Aiza Seguerra’s new album a tribute to Ryan Cayabyab

By , on June 6, 2015


Singer-composer Aiza Seguerra (Facebook photo)
Singer-composer Aiza Seguerra (Facebook photo)

MANILA – Aiza Seguerra released his new album “Araw Gabi: Mga Awit ni Maestro Ryan,” a tribute album to renowned composer Ryan Cayabyab under Universal Records.

“Napaka-special ng album nito kasi binigyan ko ng sarili kong take ang pinakasikat na compositions ni Mr. Ryan Cayabyab… Ang sarap ka-trabaho niya kasi maski Maestro na siya, he listens to my inputs,” he said.

(This album is really special because I gave my own take on Mr. Ryan Cayabyab’s most famous compositions… It felt really good working with him because even if he’s a maestro already, he still listens to my inputs.)

Aiza had always wanted to make a tribute album as two of his favorite songs were written by the composer.

First was “Araw Gabi,” the carrier single of his album and theme song with wife Liza Diño.

“Like what the song says, it’s very tough to come up with words, let alone write a song, for someone you love… because you know that whatever you come up with wouldn’t be enough to express how you truly feel,” Aiza said.

Another was “Minsan ang Minahal ay Ako,” a song which reflected his life, especially during his darkest times in showbiz.

“There was a time when I had no work; no one dared to get me for projects… I’ve been in the business for so long. And despite all the ups and downs, I decided to stay because I love what I do,” Aiza said.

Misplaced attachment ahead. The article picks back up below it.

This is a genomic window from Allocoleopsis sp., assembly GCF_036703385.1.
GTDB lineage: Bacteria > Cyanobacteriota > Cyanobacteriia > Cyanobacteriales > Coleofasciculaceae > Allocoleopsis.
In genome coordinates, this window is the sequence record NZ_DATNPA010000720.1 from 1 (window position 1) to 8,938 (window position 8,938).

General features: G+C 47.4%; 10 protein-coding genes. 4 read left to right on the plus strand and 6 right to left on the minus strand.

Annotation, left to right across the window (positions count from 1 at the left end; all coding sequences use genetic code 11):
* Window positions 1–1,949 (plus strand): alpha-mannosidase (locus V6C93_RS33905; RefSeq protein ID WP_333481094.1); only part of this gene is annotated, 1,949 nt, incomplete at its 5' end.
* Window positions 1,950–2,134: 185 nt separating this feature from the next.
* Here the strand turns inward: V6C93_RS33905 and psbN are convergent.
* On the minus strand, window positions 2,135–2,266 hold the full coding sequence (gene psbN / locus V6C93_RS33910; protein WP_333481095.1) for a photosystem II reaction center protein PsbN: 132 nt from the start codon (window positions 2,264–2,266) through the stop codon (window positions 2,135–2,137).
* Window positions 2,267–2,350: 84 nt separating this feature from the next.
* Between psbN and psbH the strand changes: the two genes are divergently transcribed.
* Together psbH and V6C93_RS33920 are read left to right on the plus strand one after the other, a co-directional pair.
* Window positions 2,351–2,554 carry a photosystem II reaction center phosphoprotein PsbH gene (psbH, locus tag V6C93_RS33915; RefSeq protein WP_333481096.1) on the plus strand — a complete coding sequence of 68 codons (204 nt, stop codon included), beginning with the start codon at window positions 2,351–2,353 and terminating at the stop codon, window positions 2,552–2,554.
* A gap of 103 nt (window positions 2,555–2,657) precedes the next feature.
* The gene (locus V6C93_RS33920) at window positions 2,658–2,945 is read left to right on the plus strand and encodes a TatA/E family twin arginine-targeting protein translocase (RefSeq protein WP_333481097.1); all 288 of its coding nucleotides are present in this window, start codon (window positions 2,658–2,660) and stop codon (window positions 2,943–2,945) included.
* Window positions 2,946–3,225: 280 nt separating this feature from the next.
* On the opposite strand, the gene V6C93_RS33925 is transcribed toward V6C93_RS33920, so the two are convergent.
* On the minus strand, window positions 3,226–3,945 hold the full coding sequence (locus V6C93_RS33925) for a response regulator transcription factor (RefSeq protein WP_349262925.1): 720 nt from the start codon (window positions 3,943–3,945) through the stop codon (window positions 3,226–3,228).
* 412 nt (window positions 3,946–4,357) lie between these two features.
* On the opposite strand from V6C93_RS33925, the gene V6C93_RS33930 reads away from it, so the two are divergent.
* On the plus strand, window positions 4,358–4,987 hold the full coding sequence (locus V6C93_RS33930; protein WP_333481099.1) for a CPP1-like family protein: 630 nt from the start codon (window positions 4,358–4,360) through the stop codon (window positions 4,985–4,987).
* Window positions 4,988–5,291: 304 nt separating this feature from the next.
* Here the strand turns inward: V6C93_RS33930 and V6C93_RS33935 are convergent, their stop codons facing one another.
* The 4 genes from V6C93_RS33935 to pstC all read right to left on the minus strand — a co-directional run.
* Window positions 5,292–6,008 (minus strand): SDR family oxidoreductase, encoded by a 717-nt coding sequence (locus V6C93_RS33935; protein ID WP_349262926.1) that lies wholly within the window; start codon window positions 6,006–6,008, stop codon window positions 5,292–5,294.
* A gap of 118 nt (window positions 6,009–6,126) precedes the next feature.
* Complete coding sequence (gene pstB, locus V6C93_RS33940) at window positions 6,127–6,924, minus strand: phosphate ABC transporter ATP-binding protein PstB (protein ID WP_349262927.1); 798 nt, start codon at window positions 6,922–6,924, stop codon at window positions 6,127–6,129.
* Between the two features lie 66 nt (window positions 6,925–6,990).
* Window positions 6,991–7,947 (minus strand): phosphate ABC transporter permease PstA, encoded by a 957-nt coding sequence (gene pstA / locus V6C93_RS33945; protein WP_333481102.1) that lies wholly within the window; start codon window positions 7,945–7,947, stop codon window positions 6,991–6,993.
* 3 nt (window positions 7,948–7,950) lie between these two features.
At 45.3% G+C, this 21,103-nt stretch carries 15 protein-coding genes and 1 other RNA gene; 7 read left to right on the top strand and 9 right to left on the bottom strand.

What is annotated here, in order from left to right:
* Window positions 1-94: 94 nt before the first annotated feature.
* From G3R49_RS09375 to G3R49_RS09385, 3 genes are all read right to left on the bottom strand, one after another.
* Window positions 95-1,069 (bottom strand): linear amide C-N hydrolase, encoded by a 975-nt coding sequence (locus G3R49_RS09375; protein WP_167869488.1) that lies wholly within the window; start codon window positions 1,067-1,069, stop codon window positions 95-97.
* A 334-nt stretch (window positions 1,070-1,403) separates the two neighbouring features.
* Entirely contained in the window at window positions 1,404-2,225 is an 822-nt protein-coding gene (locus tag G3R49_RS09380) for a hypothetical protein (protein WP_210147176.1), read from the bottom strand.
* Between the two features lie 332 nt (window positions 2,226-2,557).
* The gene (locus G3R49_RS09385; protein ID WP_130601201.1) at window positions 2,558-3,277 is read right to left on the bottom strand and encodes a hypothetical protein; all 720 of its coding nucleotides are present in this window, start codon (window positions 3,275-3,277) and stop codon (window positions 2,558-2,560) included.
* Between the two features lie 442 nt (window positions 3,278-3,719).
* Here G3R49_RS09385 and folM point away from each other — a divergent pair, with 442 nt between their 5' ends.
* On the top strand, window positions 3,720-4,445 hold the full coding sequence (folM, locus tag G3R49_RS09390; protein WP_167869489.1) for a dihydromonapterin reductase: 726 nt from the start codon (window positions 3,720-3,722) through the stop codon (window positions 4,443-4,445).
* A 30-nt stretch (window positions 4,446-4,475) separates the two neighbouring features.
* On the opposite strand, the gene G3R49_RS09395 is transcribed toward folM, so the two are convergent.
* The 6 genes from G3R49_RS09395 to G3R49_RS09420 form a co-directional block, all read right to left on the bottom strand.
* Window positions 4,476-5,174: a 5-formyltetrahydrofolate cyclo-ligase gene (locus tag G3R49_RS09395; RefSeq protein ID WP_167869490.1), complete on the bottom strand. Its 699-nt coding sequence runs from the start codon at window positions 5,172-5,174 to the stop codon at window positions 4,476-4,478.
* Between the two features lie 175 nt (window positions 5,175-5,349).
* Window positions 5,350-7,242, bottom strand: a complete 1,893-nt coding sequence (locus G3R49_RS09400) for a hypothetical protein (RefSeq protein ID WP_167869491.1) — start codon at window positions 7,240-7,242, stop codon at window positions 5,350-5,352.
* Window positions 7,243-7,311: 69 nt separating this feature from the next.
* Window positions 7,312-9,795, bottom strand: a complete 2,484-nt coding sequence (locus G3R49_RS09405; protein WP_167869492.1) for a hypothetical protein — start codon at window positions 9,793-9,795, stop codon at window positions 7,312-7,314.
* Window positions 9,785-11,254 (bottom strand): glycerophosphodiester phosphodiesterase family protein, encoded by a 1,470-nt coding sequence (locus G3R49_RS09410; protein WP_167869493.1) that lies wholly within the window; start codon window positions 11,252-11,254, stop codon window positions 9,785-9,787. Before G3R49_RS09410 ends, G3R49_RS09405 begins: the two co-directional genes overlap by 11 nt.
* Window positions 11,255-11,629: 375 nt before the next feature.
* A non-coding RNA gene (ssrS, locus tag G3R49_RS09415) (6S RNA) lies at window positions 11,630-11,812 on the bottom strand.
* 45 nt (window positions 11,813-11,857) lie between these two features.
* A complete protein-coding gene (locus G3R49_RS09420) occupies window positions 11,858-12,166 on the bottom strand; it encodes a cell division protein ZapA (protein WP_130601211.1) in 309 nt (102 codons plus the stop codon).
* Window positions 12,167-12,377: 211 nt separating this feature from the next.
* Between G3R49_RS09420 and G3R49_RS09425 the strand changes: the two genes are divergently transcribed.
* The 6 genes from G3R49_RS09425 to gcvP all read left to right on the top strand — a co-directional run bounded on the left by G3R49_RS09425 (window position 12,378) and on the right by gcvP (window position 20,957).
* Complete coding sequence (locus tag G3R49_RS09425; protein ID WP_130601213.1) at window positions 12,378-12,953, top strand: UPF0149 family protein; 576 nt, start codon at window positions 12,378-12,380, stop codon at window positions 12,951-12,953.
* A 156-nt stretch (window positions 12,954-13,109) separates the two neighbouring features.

The album also included “Tuwing Umuulan at Kapiling Ka,” How Can I,” “Kahit Ika’y Panaginip Lang,” “Paano na Kaya,” “Can This be Love,” “Kailan,” “Limang Dipang Tao,” “Iduyan Mo,” “Mama” and “Kay Ganda ng Ating Musika.”

The 31-year-old singer-composer admitted, however, that doing covers of the maestro’s works were difficult as the original songs were already wonderfully composed and delivered.

“His songs are very familiar, but if you get technical about it, like when you are already recording, ang hirap kasi komplikado ang mga notes niya (it’s difficult because his notes are intricate),” he said.

With that challenge, what Aiza did was to make the songs sound like new, going back to the basics.

“All the songs, except ‘Mama,’ were piano-driven because we felt it was the best way to give the songs the simple and heartfelt treatment they deserve,” he said.

“We wanted to let the stories behind the songs shine… The driving force of the album is not me, but the music itself,” he added.